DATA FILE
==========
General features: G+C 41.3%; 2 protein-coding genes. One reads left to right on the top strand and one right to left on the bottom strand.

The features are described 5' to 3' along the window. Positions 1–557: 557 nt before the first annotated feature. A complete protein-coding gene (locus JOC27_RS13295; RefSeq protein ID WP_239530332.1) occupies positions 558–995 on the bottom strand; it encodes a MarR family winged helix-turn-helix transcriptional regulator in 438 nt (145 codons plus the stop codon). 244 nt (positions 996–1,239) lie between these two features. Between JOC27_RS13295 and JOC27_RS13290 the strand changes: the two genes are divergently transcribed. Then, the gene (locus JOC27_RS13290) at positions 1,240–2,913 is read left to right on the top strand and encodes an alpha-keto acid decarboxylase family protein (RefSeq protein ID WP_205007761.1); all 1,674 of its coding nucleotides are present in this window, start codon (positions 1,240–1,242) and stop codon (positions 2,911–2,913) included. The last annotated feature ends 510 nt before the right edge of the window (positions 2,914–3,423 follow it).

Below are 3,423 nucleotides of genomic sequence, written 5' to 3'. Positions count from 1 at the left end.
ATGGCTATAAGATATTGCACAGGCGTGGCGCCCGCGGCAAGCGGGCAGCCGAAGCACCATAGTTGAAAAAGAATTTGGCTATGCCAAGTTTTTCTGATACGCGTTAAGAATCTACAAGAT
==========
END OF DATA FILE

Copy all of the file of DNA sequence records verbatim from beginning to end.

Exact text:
General features: G+C 41.3%; 2 protein-coding genes. One reads left to right on the top strand and one right to left on the bottom strand.

The features are described 5' to 3' along the window. Positions 1–557: 557 nt before the first annotated feature. A complete protein-coding gene (locus JOC27_RS13295; RefSeq protein ID WP_239530332.1) occupies positions 558–995 on the bottom strand; it encodes a MarR family winged helix-turn-helix transcriptional regulator in 438 nt (145 codons plus the stop codon). 244 nt (positions 996–1,239) lie between these two features. Between JOC27_RS13295 and JOC27_RS13290 the strand changes: the two genes are divergently transcribed. Then, the gene (locus JOC27_RS13290) at positions 1,240–2,913 is read left to right on the top strand and encodes an alpha-keto acid decarboxylase family protein (RefSeq protein ID WP_205007761.1); all 1,674 of its coding nucleotides are present in this window, start codon (positions 1,240–1,242) and stop codon (positions 2,911–2,913) included. The last annotated feature ends 510 nt before the right edge of the window (positions 2,914–3,423 follow it).

Below are 3,423 nucleotides of genomic sequence, written 5' to 3'. Positions count from 1 at the left end.
ATGGCTATAAGATATTGCACAGGCGTGGCGCCCGCGGCAAGCGGGCAGCCGAAGCACCATAGTTGAAAAAGAATTTGGCTATGCCAAGTTTTTCTGATACGCGTTAAGAATCTACAAGAT